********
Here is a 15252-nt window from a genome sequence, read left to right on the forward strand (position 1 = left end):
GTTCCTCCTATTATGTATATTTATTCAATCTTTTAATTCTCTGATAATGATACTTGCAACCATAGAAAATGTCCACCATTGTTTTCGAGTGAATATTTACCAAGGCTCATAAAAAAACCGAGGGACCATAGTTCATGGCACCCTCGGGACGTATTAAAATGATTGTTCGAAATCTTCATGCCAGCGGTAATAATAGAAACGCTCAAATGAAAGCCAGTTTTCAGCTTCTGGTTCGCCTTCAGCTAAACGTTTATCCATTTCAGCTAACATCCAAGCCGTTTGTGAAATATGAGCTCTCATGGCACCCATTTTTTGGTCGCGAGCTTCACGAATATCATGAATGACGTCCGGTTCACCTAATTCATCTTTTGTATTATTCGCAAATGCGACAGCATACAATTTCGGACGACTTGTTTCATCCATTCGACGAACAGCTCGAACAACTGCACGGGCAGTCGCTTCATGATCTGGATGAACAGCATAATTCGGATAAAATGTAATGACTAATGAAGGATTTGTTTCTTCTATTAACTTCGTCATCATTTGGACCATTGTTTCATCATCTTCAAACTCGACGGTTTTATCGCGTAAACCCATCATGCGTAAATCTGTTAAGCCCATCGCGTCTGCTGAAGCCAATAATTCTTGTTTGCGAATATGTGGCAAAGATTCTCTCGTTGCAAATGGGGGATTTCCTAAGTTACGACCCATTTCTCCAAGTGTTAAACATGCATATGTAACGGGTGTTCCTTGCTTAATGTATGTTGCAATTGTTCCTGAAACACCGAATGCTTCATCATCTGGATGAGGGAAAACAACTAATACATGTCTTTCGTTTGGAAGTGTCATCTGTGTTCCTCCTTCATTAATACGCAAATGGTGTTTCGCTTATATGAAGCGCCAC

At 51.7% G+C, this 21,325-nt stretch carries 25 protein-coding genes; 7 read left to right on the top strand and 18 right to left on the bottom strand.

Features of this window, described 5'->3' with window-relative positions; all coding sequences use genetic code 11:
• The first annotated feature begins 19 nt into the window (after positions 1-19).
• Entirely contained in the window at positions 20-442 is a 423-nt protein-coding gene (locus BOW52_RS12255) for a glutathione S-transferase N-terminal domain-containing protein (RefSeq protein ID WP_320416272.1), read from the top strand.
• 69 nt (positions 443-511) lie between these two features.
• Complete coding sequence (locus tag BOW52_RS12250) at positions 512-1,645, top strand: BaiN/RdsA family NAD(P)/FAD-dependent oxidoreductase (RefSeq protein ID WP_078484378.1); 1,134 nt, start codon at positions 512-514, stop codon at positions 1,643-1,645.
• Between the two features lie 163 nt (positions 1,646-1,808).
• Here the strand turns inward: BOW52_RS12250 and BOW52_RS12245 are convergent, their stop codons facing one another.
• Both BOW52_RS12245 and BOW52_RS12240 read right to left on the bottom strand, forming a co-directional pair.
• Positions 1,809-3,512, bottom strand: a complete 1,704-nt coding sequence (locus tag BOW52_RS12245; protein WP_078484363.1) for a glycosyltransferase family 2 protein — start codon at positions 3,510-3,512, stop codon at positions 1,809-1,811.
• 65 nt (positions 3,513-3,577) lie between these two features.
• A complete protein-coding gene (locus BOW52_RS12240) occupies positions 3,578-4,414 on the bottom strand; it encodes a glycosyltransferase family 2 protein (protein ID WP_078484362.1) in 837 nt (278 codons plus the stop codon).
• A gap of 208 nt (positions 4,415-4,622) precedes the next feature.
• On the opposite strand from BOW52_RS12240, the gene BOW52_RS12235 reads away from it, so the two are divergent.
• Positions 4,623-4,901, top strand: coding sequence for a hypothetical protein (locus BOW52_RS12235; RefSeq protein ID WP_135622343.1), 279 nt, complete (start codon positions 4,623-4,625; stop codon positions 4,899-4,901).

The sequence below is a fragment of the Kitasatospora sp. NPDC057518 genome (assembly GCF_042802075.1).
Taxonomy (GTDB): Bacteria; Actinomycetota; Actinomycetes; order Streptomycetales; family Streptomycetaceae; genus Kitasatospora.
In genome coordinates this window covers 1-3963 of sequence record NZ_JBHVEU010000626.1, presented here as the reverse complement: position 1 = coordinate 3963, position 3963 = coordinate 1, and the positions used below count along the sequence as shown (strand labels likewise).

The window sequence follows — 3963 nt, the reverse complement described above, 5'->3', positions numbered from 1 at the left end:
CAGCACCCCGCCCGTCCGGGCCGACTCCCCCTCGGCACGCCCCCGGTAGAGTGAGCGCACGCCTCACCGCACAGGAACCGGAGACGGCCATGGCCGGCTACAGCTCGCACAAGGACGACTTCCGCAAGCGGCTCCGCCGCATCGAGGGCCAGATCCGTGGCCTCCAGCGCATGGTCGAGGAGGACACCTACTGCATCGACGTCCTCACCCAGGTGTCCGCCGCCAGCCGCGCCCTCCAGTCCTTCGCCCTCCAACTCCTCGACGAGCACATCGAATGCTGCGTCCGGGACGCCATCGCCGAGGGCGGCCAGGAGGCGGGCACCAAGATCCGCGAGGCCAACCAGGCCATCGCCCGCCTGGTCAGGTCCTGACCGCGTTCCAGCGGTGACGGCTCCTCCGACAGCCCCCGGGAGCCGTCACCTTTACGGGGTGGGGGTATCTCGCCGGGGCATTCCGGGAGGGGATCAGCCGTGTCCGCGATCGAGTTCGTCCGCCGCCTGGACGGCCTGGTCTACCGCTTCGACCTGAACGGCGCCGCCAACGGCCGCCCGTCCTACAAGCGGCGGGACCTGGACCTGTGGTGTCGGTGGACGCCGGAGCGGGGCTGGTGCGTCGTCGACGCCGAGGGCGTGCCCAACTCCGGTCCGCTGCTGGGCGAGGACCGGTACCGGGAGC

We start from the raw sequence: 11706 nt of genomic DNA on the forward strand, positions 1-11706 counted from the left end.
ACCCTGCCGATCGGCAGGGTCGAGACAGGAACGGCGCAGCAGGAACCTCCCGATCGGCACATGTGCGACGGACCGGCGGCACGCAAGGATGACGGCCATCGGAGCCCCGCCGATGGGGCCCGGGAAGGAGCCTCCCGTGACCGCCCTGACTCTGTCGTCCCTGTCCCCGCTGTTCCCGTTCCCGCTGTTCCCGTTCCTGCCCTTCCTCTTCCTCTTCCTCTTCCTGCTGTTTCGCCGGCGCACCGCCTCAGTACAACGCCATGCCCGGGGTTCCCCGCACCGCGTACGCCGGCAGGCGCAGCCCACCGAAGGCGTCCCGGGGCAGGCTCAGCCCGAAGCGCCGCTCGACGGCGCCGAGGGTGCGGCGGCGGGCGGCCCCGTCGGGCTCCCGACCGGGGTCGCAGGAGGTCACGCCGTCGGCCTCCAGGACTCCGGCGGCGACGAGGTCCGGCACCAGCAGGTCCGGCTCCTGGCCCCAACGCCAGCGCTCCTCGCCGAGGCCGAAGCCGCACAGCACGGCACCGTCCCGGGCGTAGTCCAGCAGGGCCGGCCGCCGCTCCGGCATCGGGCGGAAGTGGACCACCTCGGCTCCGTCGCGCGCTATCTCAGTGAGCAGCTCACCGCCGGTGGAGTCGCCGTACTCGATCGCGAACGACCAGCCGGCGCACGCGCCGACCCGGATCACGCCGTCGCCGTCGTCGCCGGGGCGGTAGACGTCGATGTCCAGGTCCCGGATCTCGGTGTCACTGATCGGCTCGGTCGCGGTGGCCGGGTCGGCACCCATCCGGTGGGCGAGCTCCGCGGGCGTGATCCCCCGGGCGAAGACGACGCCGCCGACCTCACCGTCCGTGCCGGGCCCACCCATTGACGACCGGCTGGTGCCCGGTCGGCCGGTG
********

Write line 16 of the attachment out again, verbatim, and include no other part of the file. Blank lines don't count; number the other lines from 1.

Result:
• On the opposite strand from BOW52_RS12240, the gene BOW52_RS12235 reads away from it, so the two are divergent.